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Old 04-16-2014, 06:11 PM   #33
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Never, ever use a pressure washer on a painted surface underwater. Unless blasting the paint off the hull is your intention.
Why is that? Something to do with the pressure washer being underwater? (Not arguing whatsoever -- just trying to learn something.)
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Old 04-16-2014, 06:18 PM   #34
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Why is that? Something to do with the pressure washer being underwater? (Not arguing whatsoever -- just trying to learn something.)
In order for the pressure washer to overcome the ambient water resistance and be in any way effective, the tip of the wand must be placed very close to the surface being cleaned. At this distance, the water pressure is extremely high and difficult to control. Not only are you likely to blast paint off the hull but you may very well gouge the fiberglass. Don't even think about doing it with wood.
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Old 04-16-2014, 07:06 PM   #35
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Room Seven,
Is your boat aluminum?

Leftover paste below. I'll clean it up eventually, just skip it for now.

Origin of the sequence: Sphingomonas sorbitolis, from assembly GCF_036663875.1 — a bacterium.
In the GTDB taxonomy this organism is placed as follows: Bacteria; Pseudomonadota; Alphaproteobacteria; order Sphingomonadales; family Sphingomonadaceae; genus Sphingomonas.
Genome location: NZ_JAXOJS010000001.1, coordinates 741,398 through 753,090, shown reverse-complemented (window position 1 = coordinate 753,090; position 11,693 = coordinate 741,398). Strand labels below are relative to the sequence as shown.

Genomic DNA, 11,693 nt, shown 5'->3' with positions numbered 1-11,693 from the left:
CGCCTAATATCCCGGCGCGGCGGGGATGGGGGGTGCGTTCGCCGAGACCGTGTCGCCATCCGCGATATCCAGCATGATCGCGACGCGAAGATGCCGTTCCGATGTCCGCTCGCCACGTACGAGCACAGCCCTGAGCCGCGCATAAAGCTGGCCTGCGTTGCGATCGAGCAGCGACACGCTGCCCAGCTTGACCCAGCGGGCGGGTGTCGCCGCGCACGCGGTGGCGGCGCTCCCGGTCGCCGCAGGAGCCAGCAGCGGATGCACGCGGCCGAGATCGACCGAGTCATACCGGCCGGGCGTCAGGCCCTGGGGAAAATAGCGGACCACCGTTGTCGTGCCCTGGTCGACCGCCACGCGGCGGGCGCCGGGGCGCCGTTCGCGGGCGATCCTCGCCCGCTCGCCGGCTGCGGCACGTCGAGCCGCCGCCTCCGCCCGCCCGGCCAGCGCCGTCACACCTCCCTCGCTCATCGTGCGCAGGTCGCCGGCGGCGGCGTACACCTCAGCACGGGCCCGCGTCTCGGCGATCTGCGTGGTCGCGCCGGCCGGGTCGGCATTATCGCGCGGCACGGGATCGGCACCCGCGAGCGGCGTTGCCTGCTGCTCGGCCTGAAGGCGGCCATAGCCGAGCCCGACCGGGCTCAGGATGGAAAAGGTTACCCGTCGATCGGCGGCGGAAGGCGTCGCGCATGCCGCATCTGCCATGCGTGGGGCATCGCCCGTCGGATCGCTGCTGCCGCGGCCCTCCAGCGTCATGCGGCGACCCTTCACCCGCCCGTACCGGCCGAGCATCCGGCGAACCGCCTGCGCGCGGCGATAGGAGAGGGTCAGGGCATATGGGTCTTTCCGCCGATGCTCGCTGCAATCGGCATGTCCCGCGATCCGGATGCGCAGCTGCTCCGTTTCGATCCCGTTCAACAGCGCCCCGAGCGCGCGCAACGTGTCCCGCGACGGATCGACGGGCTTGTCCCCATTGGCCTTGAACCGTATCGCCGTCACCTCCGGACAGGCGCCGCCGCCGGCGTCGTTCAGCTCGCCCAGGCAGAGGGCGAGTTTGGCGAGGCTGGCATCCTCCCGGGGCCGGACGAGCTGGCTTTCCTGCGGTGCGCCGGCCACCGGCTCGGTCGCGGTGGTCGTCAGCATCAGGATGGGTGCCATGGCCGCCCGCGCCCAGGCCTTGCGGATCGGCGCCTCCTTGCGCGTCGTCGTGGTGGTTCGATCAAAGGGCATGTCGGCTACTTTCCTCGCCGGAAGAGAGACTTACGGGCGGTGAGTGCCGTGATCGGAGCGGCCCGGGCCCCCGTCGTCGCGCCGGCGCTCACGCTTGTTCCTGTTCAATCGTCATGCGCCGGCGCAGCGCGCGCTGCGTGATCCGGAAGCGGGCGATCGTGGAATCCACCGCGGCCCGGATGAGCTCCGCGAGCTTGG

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Old 04-17-2014, 04:13 PM   #36
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Room Seven,
Is your boat aluminum?
No, 'glass. I think I'll try the garden hose nozzle, perhaps coupled with a *soft* deck brush (I was using a pretty stiff deck brush before).
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Old 04-17-2014, 04:21 PM   #37
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No, 'glass. I think I'll try the garden hose nozzle, perhaps coupled with a *soft* deck brush (I was using a pretty stiff deck brush before).
Or you could just pay a pro to do it.
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Old 04-17-2014, 05:02 PM   #38
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No, 'glass. I think I'll try the garden hose nozzle, perhaps coupled with a *soft* deck brush (I was using a pretty stiff deck brush before).
Newton's Third Law. That's all I have to say on the matter.
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Old 04-17-2014, 05:51 PM   #39
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I don't know if it's typical of aluminum boat antifoul paints but the black stuff I put on my aluminum skiff is VERY soft. Drag your hand across it and your hand is black.

Speaking of black ........ One of the local fishermen in Craig AK thinks black antifouling paint works better than anything else. So I mention this in the interest of starting another old wife's tale ... As if there wasn't enough. I'm old enough to think it won't look like a boat unless it's red. Hmmm but there are a lot of red barns. And Larry's Boomerang looks wonderful in green.
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Old 04-17-2014, 06:15 PM   #40
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Copper affects paint coloration, so darker anti fouling paints can have a higher copper load than lighter colors. That being said, I have never found any color of a particular line of anti fouling paints to be more effective than another.